unsigned int tests = 10000; // number of test data points
Chessboard problem; // artificial benchmark data
ClassificationDataset training = problem.generateDataset(ell);
ClassificationDataset test = problem.generateDataset(tests);
Model and learning algorithm¶
To build an SVM, we need a KernelClassifier and an CSvmTrainer.
To define our model, we have to choose a kernel function. Here we consider the standard Gaussian/RBF kernel
by writing:
double gamma = 0.5; // kernel bandwidth parameter
GaussianRbfKernel<> kernel(gamma); // Gaussian kernel
All kernels such as the GaussianRbfKernel are derived from the base class AbstractKernelFunction.
Our model is thus a kernel classifier, which is a linear classifier in feature space:
KernelClassifier<RealVector> kc; // (affine) linear function in kernelinduced feature space
A KernelClassifier can be understood as an Classifier which converts the output of a KernelExpansion to a class label by choosing the index of the maximum output. The KernelExpansion specifies a model from \(\mathcal H_k = {\text{span} \{k(x, \cdot) \,\, x \in X\}}\) or \(\mathcal H_k^b = \{f = g + b\,\, g \in \mathcal H_k, b\in \mathbb{R}\}\) depending on whether a bias is used or not.
Training the machine is done by:
double C = 1000.0; // regularization parameter
bool bias = true; // use bias/offset parameter
CSvmTrainer<RealVector> trainer(&kernel, C, bias);
Here C
denotes the regularization parameter (the SVM uses the 1norm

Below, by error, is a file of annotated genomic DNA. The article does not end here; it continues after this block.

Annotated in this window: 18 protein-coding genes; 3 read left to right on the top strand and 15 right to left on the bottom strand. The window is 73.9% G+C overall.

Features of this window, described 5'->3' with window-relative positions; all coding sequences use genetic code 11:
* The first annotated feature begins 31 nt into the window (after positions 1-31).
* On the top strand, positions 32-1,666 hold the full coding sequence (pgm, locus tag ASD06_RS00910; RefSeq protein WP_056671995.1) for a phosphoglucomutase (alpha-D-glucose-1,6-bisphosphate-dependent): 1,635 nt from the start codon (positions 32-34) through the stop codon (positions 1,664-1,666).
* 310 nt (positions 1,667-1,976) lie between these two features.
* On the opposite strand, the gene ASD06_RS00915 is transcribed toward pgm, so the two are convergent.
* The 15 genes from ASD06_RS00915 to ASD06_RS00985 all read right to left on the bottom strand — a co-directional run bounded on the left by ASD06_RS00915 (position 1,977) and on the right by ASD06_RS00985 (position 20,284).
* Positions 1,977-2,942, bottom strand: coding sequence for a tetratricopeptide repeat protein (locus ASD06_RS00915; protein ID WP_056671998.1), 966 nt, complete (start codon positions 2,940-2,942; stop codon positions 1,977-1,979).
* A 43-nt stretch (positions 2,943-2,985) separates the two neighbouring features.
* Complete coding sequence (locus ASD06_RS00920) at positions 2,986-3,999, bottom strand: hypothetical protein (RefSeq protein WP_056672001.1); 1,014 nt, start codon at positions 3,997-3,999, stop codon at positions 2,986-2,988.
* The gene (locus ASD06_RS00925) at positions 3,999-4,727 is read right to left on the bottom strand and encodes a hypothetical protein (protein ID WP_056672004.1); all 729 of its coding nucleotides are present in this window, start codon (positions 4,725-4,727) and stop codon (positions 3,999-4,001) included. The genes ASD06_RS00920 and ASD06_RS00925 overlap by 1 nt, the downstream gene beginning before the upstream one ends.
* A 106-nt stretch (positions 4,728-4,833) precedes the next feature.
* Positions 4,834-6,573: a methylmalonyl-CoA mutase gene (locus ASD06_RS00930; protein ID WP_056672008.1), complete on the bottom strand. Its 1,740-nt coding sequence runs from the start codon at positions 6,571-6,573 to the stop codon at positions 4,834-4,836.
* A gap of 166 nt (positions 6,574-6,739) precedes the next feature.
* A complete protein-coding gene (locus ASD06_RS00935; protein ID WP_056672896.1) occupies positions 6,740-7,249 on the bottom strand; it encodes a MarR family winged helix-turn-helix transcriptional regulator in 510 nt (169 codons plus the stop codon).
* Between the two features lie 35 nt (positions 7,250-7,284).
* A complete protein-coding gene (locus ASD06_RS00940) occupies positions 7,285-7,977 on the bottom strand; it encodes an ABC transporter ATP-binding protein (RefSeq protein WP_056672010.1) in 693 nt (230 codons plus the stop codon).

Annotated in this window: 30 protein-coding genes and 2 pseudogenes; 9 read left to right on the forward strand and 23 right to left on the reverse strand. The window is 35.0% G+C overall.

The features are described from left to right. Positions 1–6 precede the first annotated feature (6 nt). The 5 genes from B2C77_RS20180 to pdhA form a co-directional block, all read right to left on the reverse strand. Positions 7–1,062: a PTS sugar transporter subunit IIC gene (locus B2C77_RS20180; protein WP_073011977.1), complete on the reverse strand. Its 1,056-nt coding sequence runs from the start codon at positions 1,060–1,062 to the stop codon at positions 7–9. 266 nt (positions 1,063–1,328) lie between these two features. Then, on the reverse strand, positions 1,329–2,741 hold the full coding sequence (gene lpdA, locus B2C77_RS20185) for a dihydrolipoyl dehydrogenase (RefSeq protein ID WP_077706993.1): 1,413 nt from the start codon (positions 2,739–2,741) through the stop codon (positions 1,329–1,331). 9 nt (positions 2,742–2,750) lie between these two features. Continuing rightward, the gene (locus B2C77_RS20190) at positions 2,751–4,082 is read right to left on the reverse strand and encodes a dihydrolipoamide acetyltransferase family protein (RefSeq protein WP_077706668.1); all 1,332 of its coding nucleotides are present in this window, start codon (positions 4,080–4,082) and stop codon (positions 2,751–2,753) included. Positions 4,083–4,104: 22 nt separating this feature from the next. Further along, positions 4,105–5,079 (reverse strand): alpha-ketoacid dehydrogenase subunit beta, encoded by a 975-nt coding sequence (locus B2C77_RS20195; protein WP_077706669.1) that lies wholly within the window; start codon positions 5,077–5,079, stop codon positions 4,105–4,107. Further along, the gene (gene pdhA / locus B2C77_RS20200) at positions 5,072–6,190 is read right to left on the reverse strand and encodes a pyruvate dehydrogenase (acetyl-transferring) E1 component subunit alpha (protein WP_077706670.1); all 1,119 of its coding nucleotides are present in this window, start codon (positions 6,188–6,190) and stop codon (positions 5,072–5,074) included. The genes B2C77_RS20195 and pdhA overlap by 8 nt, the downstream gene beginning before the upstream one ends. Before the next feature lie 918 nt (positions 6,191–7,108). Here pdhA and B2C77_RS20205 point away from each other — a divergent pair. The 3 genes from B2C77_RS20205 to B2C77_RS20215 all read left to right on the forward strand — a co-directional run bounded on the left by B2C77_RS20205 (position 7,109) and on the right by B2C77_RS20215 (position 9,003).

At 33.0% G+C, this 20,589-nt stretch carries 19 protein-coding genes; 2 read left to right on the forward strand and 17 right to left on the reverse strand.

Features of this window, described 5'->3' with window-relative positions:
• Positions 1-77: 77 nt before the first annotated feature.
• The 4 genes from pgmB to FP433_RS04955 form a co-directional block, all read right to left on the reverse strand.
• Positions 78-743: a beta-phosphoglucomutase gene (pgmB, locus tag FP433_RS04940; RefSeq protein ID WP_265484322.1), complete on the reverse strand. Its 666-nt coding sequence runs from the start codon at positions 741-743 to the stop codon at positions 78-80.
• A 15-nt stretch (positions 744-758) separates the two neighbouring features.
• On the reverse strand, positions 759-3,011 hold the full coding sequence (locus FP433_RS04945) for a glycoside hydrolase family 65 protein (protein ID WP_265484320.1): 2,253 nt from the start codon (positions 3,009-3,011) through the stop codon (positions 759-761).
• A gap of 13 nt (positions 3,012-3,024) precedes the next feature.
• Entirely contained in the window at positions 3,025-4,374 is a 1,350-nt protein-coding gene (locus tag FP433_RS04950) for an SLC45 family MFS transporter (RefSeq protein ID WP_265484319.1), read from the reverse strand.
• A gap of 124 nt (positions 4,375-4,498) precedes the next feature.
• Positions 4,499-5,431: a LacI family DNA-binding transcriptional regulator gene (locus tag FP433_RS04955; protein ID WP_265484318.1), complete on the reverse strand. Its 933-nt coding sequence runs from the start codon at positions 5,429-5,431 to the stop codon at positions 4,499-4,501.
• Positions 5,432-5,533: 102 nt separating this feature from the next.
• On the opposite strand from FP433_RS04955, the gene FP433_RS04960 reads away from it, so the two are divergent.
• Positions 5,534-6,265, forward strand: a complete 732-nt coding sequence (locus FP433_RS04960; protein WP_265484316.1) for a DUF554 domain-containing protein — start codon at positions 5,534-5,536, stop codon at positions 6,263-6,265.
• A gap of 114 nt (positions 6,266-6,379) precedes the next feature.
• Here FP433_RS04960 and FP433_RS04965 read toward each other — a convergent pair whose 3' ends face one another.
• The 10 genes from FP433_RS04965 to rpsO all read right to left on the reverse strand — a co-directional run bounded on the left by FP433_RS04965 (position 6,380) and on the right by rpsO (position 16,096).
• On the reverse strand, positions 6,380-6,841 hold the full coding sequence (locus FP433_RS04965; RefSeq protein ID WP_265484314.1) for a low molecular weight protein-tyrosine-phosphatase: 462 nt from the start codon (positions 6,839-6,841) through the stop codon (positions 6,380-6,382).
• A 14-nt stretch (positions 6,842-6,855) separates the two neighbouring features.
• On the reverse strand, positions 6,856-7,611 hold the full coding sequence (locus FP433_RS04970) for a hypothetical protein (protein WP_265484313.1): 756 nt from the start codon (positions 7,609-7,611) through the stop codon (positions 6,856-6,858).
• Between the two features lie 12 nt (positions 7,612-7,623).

penalty for target margin violations by default) and bias the inclusion of a bias term in the solver..
The Shark SVM training is inspired by [ChangLin2011]
but uses unique features [GlasmachersIgel2006].
Configuring the trainer further:
The above lines construct a default SVM trainer with default settings for the underlying quadratic programming optimization task. In certain cases, the user may want more finegrained control over the behaviour of the optimizer. For example, the memory cache size of the kernel matrix cache and the stopping criterion for the solver might be varied. Consider the following lines of code:
{
//to use "double" as kernel matrix cache type internally instead of float:
CSvmTrainer<RealVector, double> trainer(&kernel, C, bias);
//to keep nonsupport vectors after training:
trainer.sparsify() = false;
//to relax or tighten the stopping criterion from 1e3 (here, tightened to 1e6)
trainer.stoppingCondition().minAccuracy = 1e6;
//to set the cache size to 128MB for double (16**6 times sizeof(double), when double was selected as cache type above)
//or to 64MB for float (16**6 times sizeof(float), when the CSvmTrainer is declared without second template argument)